Tugs will be in greater demand in Egypt after an agreement was signed for a new import terminal
Bolloré Ports, part of Bolloré Transport & Logistics, and a group of Japanese corporations signed a concession agreement with the General Authority for the Suez Canal Economic Zone to build, equip and manage a roro terminal at Port Said in Egypt.
Vehicle manufacturer Toyota Tsusho Corp and logistics group Yusen Kabushiki Kaisha will work in collaboration with Bolloré Ports to open the automotive terminal in 2021.
The consortium said it is committed to investing US$150M over the period to acquire the equipment and develop the infrastructure.
Ultimately, the terminal will become a regional hub for automotive sector delivery as it will be dedicated to the import, export and reshipment of cars to markets and ports in neighbouring countries.
It will be equipped with a 600-m dock and a 21-hectare storage park for receiving and delivering vehicles.
Toyota expects the terminal to handle around 800,000 vehicles per year. Bolloré Ports said it intends to help Port Said to become the benchmark port in the eastern Mediterranean.
Bolloré Ports operates terminals in 21 concessions worldwide, of which 16 are in Africa. The group said it expects to expand and invest further in Africa, Asia, the Middle East and Latin America.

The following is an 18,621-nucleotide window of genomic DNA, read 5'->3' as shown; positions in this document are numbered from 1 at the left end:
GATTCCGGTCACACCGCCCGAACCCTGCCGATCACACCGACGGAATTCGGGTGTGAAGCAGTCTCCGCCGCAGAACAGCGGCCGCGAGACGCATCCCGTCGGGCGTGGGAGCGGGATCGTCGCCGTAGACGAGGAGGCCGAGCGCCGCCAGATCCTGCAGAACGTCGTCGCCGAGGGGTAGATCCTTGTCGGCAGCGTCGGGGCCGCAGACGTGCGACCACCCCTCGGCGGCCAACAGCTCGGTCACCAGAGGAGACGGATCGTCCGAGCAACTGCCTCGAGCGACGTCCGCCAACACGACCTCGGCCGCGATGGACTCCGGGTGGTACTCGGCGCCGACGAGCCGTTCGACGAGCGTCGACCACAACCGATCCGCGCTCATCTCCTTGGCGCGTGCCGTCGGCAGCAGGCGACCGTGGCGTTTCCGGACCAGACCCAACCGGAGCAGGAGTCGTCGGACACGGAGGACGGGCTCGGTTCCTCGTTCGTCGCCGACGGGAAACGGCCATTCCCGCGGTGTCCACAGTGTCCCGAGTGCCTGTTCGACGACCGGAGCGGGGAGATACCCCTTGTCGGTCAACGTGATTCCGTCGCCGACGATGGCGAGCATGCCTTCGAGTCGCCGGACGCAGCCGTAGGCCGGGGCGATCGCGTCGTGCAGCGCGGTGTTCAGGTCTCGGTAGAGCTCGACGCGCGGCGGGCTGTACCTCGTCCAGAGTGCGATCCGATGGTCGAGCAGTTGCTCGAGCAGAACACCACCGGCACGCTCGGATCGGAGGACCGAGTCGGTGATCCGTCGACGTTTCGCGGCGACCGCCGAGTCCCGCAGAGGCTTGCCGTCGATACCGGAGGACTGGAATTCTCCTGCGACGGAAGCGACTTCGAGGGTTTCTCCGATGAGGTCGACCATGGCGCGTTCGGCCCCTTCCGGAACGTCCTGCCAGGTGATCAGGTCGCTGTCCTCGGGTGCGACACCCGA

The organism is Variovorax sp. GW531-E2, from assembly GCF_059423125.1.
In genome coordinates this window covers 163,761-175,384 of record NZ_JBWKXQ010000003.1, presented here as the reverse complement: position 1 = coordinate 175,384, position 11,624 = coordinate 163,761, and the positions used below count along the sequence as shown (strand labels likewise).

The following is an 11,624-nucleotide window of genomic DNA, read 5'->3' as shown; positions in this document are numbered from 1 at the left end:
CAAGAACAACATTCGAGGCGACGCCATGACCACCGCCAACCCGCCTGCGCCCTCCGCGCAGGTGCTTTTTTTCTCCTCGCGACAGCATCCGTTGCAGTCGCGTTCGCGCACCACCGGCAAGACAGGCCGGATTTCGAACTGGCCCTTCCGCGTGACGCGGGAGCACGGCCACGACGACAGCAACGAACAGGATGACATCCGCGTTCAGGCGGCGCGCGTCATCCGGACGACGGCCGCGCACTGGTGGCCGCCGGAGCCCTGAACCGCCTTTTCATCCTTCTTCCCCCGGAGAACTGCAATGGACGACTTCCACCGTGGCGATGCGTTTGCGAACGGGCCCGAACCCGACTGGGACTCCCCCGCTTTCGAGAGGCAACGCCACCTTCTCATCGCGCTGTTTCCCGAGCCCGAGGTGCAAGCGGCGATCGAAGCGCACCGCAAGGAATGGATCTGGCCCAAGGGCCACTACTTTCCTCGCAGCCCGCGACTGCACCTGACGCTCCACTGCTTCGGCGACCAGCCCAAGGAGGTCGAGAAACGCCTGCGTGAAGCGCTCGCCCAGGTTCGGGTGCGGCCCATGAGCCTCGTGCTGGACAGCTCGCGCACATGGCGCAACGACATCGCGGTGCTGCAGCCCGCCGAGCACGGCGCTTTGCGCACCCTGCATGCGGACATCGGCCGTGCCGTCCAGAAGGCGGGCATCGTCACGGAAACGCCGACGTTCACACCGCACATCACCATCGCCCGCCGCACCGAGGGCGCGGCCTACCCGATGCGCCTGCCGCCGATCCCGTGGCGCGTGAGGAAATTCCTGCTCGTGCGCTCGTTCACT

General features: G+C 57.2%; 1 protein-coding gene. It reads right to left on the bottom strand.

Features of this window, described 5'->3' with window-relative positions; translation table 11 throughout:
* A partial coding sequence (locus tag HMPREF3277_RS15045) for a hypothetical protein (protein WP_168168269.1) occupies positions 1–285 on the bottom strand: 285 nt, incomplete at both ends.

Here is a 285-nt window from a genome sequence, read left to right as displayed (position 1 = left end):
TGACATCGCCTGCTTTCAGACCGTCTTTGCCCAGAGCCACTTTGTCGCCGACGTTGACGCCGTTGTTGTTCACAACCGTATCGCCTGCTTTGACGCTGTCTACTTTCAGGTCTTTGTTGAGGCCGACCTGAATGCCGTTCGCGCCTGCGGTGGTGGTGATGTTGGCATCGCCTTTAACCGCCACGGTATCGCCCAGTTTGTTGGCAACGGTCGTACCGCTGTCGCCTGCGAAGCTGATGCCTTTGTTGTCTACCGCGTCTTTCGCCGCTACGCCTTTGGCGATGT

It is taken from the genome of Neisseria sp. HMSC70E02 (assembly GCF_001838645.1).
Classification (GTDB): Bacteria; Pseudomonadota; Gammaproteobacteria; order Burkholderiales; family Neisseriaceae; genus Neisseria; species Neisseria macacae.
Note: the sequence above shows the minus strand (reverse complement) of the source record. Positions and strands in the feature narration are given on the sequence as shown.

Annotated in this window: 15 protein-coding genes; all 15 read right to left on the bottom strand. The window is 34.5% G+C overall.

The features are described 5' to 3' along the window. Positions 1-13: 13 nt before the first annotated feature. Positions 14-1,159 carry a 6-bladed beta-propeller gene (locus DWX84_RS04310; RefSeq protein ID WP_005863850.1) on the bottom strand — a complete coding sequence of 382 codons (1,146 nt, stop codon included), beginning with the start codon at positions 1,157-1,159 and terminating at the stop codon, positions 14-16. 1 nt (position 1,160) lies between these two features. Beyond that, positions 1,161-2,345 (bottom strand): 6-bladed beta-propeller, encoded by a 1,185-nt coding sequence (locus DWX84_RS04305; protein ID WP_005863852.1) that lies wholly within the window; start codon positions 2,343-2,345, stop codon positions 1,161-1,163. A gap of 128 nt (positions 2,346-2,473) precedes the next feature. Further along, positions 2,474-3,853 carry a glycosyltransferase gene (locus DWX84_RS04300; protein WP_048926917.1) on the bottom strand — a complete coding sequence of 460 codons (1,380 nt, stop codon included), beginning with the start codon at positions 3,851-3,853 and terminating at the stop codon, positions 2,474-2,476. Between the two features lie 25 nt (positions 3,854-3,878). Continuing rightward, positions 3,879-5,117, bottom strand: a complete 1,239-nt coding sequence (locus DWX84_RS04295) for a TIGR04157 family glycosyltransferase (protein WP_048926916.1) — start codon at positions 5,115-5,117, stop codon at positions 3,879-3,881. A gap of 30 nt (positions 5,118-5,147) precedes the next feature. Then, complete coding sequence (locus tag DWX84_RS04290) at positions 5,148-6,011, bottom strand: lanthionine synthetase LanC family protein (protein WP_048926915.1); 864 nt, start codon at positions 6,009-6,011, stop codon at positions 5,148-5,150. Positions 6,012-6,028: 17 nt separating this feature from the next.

Targeted expansion areas include securing port concessions, traditional cargo handling and shipping agency services, according to Bolloré.
Elsewhere in Egypt, DP World is investing US$520M in new port facilities in Sokhna. It already operates Basin 1 container terminal in the port with operational capacity of 945,000 TEU.
DP World’s investment in Basin 2 includes a 1.3-km quay for container ships. Its investment in Basin 3 creates a 400-m2 liquid bulk station for Egypt’s energy imports.
Egypt has become a hub for liquid, bulk and container trade as more of the shipping industry uses its terminals in addition to transiting the Suez Canal.
Maersk Group’s APM Terminals operates the Suez Canal Container Terminal (SCCT) in Port Said, which is a hub for trade between south east Asia and the Mediterranean. Around 95% of SCCT’s traffic is currently made up of transhipment volumes.
Tug operators in Egypt are increasing their tug fleets through newbuilding purchases in anticipation of growing trade in the strategically positioned nation.
As an example, Svitzer has two newbuild tugs built for operations in Port Said – two azimuth stern drive (ASD) tugs have up to 70 tonnes of bollard pull for handling large container ships.
The first of these tugs commenced operations in November 2019 and the other in January 2020.
Egyptian government agencies also have four new harbour tug newbuildings on order in Egypt for ship handling in the nation.
Look out for Riviera Maritime Media’s Smart Tug Operations Conference series in 2020 with the first of these scheduled for Dubai, UAE.